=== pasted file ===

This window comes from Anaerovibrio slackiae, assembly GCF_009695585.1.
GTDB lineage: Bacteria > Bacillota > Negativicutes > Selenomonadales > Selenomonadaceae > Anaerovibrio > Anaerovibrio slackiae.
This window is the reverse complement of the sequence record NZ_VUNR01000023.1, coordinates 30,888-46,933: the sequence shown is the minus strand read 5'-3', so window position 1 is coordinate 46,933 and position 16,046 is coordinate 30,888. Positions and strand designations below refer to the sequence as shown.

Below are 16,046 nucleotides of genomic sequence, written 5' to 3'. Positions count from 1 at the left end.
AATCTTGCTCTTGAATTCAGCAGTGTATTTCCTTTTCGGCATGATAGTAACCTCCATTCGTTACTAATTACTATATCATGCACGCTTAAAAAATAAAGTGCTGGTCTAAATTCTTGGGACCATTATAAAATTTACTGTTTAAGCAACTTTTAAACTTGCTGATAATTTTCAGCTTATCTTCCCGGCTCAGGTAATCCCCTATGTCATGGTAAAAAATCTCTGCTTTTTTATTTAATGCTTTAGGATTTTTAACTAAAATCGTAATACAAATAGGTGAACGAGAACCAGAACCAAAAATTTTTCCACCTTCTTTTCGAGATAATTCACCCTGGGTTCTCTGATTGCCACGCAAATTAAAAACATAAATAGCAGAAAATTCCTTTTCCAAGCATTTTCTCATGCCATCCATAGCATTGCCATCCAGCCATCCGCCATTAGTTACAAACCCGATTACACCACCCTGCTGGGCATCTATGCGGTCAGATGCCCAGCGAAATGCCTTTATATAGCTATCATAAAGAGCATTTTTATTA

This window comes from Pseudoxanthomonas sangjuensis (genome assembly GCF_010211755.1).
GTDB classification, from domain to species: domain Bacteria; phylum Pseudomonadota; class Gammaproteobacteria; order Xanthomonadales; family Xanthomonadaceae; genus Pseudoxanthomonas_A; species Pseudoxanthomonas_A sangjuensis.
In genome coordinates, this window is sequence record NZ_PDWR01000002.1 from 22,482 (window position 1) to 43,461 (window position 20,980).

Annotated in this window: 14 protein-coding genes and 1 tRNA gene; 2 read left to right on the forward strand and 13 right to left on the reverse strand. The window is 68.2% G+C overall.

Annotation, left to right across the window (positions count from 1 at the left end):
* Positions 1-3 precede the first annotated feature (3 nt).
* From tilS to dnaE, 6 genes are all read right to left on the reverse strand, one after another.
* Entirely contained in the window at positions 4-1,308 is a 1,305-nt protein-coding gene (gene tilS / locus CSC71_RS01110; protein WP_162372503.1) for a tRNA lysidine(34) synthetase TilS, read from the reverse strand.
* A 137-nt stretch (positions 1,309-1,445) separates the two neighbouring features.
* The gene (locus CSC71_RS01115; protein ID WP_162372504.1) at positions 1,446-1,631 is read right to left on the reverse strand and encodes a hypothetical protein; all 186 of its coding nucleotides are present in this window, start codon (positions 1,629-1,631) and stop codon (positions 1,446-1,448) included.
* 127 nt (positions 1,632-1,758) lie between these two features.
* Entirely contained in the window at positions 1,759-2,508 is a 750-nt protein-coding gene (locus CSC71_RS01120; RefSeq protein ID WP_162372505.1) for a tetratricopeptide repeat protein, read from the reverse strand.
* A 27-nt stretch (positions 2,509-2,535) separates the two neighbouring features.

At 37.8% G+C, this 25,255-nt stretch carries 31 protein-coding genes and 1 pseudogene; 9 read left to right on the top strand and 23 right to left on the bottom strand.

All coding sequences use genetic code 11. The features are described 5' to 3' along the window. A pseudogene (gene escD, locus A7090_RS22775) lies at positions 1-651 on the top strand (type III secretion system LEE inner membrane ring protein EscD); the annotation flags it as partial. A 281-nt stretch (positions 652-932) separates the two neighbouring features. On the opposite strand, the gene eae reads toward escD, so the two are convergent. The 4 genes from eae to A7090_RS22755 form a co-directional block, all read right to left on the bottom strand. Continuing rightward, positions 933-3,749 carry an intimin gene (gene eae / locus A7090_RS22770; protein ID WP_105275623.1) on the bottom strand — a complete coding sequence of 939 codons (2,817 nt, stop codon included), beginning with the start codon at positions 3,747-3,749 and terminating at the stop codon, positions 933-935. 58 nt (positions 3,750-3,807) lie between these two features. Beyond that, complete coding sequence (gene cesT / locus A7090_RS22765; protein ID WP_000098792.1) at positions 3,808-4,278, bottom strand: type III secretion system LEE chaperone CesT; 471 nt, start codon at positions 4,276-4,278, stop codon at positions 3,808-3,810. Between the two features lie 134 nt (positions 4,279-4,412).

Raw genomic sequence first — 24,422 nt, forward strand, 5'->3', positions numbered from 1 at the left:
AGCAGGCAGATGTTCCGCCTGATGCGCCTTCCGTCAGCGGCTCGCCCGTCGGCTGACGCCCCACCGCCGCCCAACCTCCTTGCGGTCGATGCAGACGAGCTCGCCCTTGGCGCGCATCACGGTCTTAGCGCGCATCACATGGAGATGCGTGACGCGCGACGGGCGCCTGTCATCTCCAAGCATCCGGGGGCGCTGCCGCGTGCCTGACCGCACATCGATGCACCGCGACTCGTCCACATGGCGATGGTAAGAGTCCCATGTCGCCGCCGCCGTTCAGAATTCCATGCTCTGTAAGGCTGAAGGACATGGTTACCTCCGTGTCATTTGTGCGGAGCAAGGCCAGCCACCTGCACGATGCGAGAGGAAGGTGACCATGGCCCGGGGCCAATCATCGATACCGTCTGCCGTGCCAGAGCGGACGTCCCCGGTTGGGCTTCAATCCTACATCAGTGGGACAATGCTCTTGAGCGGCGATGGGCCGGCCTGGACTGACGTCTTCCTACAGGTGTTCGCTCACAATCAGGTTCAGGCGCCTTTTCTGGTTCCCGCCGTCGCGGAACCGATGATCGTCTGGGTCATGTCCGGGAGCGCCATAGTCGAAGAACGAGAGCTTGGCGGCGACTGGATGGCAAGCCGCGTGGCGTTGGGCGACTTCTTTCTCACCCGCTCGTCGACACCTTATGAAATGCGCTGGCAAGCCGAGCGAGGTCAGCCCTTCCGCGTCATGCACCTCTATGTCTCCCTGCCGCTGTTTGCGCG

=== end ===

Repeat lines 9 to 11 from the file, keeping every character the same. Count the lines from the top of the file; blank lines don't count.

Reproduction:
Annotated in this window: 14 protein-coding genes and 1 tRNA gene; 2 read left to right on the forward strand and 13 right to left on the reverse strand. The window is 68.2% G+C overall.

Annotation, left to right across the window (positions count from 1 at the left end):
* Positions 1-3 precede the first annotated feature (3 nt).